Overall "The Wolfman" is not a bad movie, but it's not a great one either. It does have its flaws, feeling a little slow at times, lacking real suspense, as the plot is so transparent that no guesswork is required to figure out how this story will unravel despite the changes made to the script. The computer generated shots while atmospheric do have a tendency to stand out a little too much, and since CGI wizards have still not figured out how to properly create and animate living beings, reverting back to practical effects would probably have served the movie better on a number of occasions. All too often the shots resemble computer game graphics – out of context, out of style, only to serve their own purpose – making you wish someone would have taken a page from John Landis' "An American Werewolf" here and there.

The thing I did like however, was the overall look of the werewolf, depicting him a lot like the classic monster, and not like some real mutated wolf. The image of the werewolf hearkens back to the 1941 classic, immediately striking a harmonious chord with most fans of Universal's golden era, I am sure.

Appearing as a 1080p high definition transfer, "The Wolfman" looks every bit as spectacular as it should. Without a hint of a defect or blemish, the transfer is rock solid and boasts some amazing colors. Particularly the gothic look with its night time scenes, the wafting fog, the roofs of London with the city's skyline in the back, all these are wonderfully rendered with incredibly richness and detail. The level of definition is truly striking throughout, giving the image razor sharp edges and extremely fine detail. Black levels are perfectly balanced to give the film the visual depth it needs to play its muscles.

The audio track, provided here in a DTS 5.1 HD Master Audio lossless format, supplies the raw energy to propel the film through many of its action sequences. I do have to point out, however, that the mix is incredibly unbalanced. Sound effects and the music are consistently mixed at levels that are too high, drowning out the dialogue and making watching the film a constant juggle with your remote control. This mix may have worked for a movie theater – though even there I would consider this mix too unbalanced – but in a home theater environment, or even a regular home environment, it is simply excessive and actually hurst the overall presentation as a result.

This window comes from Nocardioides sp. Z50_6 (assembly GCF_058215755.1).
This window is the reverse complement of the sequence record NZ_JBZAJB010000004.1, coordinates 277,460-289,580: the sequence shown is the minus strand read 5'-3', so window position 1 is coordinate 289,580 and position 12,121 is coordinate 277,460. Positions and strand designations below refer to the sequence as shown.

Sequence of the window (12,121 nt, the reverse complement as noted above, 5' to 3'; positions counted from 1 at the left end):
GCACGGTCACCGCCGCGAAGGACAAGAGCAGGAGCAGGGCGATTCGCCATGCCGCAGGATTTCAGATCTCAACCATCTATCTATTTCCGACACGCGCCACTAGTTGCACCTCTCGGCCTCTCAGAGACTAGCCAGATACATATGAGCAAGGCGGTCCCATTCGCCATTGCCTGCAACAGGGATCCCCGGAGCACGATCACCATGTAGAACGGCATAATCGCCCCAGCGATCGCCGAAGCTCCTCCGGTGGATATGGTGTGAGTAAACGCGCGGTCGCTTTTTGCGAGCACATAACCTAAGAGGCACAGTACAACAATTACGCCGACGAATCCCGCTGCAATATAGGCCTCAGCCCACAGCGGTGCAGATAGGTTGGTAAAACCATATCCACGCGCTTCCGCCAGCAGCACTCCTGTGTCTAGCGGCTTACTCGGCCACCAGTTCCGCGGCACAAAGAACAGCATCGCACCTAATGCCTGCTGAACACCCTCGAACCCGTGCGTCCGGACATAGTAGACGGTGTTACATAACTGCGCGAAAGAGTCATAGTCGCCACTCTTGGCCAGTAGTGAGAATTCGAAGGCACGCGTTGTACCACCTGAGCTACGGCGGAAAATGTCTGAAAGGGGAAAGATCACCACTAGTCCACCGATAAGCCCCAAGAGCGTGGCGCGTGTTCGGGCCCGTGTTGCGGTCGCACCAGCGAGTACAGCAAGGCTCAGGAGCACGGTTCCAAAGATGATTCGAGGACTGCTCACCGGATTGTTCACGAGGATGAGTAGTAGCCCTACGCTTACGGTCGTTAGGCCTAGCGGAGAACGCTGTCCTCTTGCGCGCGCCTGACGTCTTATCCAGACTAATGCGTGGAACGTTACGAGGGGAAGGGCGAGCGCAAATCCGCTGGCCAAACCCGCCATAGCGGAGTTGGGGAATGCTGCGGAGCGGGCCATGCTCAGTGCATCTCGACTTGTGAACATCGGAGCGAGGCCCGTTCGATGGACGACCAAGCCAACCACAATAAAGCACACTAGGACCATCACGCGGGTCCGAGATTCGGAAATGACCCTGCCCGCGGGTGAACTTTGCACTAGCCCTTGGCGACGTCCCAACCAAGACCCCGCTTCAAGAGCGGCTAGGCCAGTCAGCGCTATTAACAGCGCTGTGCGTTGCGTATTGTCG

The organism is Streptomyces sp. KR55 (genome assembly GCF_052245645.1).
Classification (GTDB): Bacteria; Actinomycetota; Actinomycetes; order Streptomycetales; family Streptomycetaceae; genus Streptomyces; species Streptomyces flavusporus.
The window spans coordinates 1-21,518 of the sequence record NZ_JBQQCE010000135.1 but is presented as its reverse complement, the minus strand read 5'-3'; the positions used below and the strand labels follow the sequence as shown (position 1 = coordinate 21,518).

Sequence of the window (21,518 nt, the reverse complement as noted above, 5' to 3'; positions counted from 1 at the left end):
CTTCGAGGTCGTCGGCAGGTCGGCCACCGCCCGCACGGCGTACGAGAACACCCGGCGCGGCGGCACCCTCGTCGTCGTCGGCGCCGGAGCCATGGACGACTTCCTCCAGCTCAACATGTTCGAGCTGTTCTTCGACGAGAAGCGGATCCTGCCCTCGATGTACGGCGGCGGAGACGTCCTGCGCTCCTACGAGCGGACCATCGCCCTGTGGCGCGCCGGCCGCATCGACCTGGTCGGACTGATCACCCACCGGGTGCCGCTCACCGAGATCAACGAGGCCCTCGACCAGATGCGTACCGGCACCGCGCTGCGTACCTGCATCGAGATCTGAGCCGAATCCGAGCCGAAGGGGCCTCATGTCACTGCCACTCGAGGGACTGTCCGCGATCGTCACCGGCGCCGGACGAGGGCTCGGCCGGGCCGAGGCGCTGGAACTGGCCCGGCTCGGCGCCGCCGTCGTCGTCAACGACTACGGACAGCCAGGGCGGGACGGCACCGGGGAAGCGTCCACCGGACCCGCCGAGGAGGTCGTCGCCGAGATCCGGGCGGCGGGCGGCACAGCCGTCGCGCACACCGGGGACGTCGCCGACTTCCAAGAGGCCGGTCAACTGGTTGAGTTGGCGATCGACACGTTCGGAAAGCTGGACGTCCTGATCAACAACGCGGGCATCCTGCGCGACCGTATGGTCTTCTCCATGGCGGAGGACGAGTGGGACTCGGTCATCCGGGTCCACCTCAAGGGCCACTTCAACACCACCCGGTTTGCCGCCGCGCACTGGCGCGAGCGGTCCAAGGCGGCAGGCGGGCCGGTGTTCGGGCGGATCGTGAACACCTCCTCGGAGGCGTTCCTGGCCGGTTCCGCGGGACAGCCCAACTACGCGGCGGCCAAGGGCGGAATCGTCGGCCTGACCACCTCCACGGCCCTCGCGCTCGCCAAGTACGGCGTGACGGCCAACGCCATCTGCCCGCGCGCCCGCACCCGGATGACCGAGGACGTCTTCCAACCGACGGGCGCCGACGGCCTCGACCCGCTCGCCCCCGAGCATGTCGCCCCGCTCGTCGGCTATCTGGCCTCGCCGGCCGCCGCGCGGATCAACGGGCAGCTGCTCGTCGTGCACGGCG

This Blu-Ray version contains a number of bonus materials, including two alternate endings. They are interesting to watch, just to get a feel for the alternate directions the ending also took in the filmmakers' minds. You will also find a few deleted and extended scenes on the disc, ready for your viewing pleasure.

Two featurettes give you a better look at the conception and the production of the movie with behind-the-scenes clips and cast and crew interviews.

Also included are Universal's U-Control and pocketBlu features, as well as digital copies of the movie. As an additional bonus, the release allows you to view the original 1941 "The Wolf Man" streamed as a BD Live feature form the Internet. I have not been able to confirm this feature, as the movie has not been accessible as of this writing.

"The Wolfman" is a fun- and gore-filled romp. While it feels a little too modern at times with its overblown CGI special effects, it still manages to create a wonderful gothic atmosphere throughout, resplendent with some truly magnificent, almost iconic, imagery. It may not be quite as grand a resurrection of the classic movie, but it is entertaining and well worth seeing nonetheless.